(Reuters) -An FBI agent testified on Monday that Chinese nationals brought to the United States under research visas went to work for ZTE Corp in New Jersey – a possible sign the Chinese tech company violated its probation from a 2017 U.S. plea deal.
At a hearing in federal court in Dallas, FBI special agent Marcus Wondergem said Chinese nationals came to the United States under the guise they would be doing research at the lab of Georgia Tech professor Gee-Kung Chang, but spent little time there and moved to apartments near ZTE in Morristown, New Jersey.
“Is it true that some of these individuals spent months without entering the lab?” Assistant U.S. Attorney John de la Garza asked Wondergem.
“Yes, it is,” Wondergem replied.
U.S. District Judge Ed Kinkeade said he hoped to issue a written ruling in a matter of days.
ZTE is on probation from its guilty plea in a case tied to illegally shipping American technology to Iran. Kinkeade summoned the company to his courtroom over the possible violation involving an alleged conspiracy to commit visa fraud.
ZTE’s shares declined after word of the hearing surfaced about a week ago, falling more than 12% last week in Hong Kong and then slipping 7% further on Monday.
Chang and Jianjun Yu, a former ZTE research director in New Jersey, are accused of conspiring to bring Chinese nationals to the United States to conduct research at ZTE between at least 2014 and 2018, according to an indictment unsealed in March 2021.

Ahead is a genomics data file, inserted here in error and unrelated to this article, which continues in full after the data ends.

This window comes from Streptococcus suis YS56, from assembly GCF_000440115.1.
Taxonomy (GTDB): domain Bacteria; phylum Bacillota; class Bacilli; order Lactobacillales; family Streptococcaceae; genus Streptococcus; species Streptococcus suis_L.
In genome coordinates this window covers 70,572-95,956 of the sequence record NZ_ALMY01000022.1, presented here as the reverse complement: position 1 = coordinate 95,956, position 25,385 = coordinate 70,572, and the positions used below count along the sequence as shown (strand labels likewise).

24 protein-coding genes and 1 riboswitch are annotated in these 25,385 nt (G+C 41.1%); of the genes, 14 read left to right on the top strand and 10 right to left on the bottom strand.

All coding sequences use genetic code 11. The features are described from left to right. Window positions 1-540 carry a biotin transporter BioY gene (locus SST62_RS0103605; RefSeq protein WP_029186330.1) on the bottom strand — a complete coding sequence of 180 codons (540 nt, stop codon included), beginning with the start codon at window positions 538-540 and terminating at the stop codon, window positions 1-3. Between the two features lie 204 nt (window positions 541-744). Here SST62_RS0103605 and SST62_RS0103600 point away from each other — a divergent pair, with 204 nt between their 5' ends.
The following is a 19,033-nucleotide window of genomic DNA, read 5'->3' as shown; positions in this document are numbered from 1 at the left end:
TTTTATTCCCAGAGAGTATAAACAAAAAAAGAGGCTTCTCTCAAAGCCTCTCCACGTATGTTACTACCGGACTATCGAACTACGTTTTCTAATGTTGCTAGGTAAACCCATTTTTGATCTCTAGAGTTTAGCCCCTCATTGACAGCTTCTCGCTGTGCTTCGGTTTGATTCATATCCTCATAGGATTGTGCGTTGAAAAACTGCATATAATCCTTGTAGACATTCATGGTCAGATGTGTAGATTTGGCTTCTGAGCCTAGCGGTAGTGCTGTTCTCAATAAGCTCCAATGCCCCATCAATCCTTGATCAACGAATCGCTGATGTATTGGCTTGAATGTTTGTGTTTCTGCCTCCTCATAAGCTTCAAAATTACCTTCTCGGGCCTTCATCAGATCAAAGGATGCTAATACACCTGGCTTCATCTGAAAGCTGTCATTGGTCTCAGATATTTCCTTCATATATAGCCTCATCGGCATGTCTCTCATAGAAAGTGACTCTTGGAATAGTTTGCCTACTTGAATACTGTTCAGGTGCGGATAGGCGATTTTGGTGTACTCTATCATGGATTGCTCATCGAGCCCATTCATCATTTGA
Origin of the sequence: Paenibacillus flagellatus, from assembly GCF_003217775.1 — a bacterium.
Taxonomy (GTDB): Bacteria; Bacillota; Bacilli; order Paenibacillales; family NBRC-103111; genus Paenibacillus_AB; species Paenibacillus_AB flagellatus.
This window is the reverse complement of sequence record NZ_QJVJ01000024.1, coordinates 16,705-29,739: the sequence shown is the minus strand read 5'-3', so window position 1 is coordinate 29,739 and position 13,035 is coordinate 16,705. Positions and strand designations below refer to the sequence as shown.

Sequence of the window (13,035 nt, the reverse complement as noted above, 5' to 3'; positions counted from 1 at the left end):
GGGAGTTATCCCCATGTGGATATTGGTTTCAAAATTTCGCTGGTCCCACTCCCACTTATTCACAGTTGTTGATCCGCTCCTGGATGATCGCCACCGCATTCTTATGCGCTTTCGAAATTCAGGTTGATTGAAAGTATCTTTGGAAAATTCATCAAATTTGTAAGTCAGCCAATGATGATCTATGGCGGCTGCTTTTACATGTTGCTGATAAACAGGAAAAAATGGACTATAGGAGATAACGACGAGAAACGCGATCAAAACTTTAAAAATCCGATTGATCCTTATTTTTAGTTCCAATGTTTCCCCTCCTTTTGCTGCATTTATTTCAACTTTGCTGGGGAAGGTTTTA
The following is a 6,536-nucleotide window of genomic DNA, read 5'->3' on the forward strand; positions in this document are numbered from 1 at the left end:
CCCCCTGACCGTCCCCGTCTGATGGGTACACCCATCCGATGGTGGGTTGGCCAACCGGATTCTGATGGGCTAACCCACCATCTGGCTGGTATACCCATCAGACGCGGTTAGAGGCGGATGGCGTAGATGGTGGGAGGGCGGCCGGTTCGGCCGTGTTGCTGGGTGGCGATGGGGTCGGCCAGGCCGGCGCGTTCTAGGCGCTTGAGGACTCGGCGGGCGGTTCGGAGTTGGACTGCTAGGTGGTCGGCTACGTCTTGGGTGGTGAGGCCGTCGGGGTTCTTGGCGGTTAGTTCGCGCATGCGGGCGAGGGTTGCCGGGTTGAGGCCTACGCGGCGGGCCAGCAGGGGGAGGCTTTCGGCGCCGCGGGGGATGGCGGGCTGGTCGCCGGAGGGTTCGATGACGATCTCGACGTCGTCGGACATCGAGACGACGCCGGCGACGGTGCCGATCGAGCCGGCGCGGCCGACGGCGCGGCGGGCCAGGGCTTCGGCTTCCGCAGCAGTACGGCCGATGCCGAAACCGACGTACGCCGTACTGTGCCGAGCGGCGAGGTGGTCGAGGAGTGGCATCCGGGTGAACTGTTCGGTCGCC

The Chinese nationals were in the United States on J-1 visas, which are intended for work and study at sponsoring institutions like Georgia Tech.
During his testimony, the FBI’s Wondergem said he checked the door logs for the Georgia Tech lab and produced leases for apartments in Morristown.
On cross-examination by Dallas lawyer Scott Barnard, who represents ZTE, Wondergem acknowledged that the sponsor of the J-1 visas – Georgia Tech, not ZTE – was responsible for the accuracy of the visa applications and that “research scholars” are permitted to work at more than one location.
Wondergem also said that, despite years of investigation in the Georgia Tech case, neither ZTE nor a U.S. subsidiary was indicted.
No other witnesses were called at the hearing.
In closing arguments, Robert Buehler, a lawyer for ZTE, said Yu was a professor at Shanghai’s Fudan University and, in many cases, recommended former students to Georgia Tech. He described their work at ZTE as an “informal internship.”
Buehler also argued that Georgia Tech was responsible for the visas and for the conduct of scientists and engineers in the United States.
“If anyone here should have done more, it was Georgia Tech,” Buehler said.
De la Garza argued that Yu and Chang conspired to use J-1 visas for people to work at ZTE because it was a “cheaper, faster, easier way” to get foreign nationals into the United States.
“It’s a sham,” de la Garza said.
Chang has pleaded not guilty. A lawyer for Chang, Robert Fisher, declined to comment. Yu’s status is unclear. ZTE said he left the company in 2019.
(Reporting by Karen Freifeld in Washington and Bruce Tomaso in Dallas; Editing by Chris Sanders and Stephen Coates)